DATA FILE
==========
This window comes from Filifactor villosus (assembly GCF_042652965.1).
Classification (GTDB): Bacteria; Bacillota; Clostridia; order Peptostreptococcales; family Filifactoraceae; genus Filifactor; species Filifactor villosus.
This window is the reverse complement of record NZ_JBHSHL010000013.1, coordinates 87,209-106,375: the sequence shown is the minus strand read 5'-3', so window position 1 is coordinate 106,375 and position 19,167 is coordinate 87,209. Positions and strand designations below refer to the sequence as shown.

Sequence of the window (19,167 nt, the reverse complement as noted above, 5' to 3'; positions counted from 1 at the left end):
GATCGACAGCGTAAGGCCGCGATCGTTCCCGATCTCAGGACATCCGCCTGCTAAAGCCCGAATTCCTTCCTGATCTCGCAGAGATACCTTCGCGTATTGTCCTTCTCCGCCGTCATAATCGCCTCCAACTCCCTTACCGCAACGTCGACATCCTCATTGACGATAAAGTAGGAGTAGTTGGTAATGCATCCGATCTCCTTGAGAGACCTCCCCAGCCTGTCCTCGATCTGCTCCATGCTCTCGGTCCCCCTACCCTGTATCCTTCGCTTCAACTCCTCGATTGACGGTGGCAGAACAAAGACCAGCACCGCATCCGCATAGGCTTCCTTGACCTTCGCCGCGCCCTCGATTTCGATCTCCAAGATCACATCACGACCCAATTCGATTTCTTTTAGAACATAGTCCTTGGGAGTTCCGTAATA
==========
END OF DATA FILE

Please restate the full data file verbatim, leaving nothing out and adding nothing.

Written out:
This window comes from Filifactor villosus (assembly GCF_042652965.1).
Classification (GTDB): Bacteria; Bacillota; Clostridia; order Peptostreptococcales; family Filifactoraceae; genus Filifactor; species Filifactor villosus.
This window is the reverse complement of record NZ_JBHSHL010000013.1, coordinates 87,209-106,375: the sequence shown is the minus strand read 5'-3', so window position 1 is coordinate 106,375 and position 19,167 is coordinate 87,209. Positions and strand designations below refer to the sequence as shown.

Sequence of the window (19,167 nt, the reverse complement as noted above, 5' to 3'; positions counted from 1 at the left end):
GATCGACAGCGTAAGGCCGCGATCGTTCCCGATCTCAGGACATCCGCCTGCTAAAGCCCGAATTCCTTCCTGATCTCGCAGAGATACCTTCGCGTATTGTCCTTCTCCGCCGTCATAATCGCCTCCAACTCCCTTACCGCAACGTCGACATCCTCATTGACGATAAAGTAGGAGTAGTTGGTAATGCATCCGATCTCCTTGAGAGACCTCCCCAGCCTGTCCTCGATCTGCTCCATGCTCTCGGTCCCCCTACCCTGTATCCTTCGCTTCAACTCCTCGATTGACGGTGGCAGAACAAAGACCAGCACCGCATCCGCATAGGCTTCCTTGACCTTCGCCGCGCCCTCGATTTCGATCTCCAAGATCACATCACGACCCAATTCGATTTCTTTTAGAACATAGTCCTTGGGAGTTCCGTAATA